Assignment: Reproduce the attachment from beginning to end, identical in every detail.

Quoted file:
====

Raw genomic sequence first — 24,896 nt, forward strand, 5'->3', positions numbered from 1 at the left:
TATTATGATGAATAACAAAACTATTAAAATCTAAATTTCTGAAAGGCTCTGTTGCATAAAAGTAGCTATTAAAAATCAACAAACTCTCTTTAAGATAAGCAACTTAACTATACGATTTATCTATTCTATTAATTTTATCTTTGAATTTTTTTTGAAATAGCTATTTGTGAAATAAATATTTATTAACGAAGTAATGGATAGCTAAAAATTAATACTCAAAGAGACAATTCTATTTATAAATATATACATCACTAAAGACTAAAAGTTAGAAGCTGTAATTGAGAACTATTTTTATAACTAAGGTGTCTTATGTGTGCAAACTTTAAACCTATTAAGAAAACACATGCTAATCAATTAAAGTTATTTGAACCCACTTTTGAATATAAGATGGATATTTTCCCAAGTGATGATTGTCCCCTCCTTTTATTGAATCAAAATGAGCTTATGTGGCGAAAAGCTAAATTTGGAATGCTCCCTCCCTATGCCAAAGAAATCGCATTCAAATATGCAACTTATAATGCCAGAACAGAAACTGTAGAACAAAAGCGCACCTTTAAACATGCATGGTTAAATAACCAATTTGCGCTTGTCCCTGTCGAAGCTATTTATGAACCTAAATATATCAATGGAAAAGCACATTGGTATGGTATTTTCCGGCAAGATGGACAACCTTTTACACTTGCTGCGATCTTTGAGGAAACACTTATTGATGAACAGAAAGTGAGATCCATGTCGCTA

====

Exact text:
Raw genomic sequence first — 24,896 nt, forward strand, 5'->3', positions numbered from 1 at the left:
TATTATGATGAATAACAAAACTATTAAAATCTAAATTTCTGAAAGGCTCTGTTGCATAAAAGTAGCTATTAAAAATCAACAAACTCTCTTTAAGATAAGCAACTTAACTATACGATTTATCTATTCTATTAATTTTATCTTTGAATTTTTTTTGAAATAGCTATTTGTGAAATAAATATTTATTAACGAAGTAATGGATAGCTAAAAATTAATACTCAAAGAGACAATTCTATTTATAAATATATACATCACTAAAGACTAAAAGTTAGAAGCTGTAATTGAGAACTATTTTTATAACTAAGGTGTCTTATGTGTGCAAACTTTAAACCTATTAAGAAAACACATGCTAATCAATTAAAGTTATTTGAACCCACTTTTGAATATAAGATGGATATTTTCCCAAGTGATGATTGTCCCCTCCTTTTATTGAATCAAAATGAGCTTATGTGGCGAAAAGCTAAATTTGGAATGCTCCCTCCCTATGCCAAAGAAATCGCATTCAAATATGCAACTTATAATGCCAGAACAGAAACTGTAGAACAAAAGCGCACCTTTAAACATGCATGGTTAAATAACCAATTTGCGCTTGTCCCTGTCGAAGCTATTTATGAACCTAAATATATCAATGGAAAAGCACATTGGTATGGTATTTTCCGGCAAGATGGACAACCTTTTACACTTGCTGCGATCTTTGAGGAAACACTTATTGATGAACAGAAAGTGAGATCCATGTCGCTA